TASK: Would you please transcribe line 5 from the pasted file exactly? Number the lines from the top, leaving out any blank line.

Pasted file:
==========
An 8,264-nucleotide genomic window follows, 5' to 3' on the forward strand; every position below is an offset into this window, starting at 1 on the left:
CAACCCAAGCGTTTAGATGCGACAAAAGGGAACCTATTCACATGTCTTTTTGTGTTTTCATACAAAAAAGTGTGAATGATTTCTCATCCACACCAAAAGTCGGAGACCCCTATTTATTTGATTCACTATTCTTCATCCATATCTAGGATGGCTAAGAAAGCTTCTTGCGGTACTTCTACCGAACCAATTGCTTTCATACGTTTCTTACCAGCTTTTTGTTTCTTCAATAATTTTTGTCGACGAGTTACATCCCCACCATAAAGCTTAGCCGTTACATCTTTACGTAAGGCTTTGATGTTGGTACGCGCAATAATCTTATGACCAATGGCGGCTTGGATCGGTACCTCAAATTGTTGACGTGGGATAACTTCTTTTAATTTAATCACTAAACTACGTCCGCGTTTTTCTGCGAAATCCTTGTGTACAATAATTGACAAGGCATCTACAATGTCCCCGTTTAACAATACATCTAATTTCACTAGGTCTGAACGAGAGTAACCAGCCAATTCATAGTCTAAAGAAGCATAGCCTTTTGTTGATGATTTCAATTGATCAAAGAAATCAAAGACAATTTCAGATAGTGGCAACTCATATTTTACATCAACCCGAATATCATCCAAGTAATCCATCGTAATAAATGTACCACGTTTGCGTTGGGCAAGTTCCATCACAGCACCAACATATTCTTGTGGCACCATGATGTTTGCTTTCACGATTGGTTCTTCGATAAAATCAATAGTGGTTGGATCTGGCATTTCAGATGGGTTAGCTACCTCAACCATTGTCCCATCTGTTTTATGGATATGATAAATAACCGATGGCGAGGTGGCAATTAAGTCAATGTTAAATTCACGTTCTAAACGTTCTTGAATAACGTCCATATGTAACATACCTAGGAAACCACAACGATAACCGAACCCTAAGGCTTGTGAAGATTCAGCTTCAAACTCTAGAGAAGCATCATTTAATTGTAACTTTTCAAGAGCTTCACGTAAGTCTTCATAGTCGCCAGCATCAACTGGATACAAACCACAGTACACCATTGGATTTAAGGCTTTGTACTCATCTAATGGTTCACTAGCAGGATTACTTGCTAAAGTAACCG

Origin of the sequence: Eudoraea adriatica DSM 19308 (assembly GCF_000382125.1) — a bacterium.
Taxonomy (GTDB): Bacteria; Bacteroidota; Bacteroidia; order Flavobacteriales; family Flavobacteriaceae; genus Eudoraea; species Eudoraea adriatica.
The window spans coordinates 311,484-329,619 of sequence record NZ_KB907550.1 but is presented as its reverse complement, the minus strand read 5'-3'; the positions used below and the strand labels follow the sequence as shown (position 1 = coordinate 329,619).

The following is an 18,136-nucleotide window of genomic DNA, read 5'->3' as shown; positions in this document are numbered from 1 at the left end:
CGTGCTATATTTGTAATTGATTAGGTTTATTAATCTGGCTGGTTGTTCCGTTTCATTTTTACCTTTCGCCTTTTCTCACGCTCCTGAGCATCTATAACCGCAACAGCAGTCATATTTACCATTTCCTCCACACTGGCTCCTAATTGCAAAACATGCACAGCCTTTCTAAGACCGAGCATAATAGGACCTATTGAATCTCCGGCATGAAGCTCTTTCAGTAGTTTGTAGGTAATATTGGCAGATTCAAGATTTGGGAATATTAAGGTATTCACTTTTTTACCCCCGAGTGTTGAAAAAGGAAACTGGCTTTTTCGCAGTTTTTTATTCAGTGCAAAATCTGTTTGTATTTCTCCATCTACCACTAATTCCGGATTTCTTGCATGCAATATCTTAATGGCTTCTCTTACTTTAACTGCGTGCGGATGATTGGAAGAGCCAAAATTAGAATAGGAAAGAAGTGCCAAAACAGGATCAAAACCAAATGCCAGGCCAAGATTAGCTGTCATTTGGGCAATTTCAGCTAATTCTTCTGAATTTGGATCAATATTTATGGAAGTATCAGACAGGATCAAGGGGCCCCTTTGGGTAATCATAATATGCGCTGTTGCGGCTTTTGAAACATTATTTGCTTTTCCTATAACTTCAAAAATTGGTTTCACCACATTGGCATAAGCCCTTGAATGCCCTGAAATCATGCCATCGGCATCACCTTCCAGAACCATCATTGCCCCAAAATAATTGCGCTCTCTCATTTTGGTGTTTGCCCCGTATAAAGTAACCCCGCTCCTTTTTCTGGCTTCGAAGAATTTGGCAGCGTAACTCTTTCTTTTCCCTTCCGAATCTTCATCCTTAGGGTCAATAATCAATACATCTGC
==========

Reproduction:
The window spans coordinates 311,484-329,619 of sequence record NZ_KB907550.1 but is presented as its reverse complement, the minus strand read 5'-3'; the positions used below and the strand labels follow the sequence as shown (position 1 = coordinate 329,619).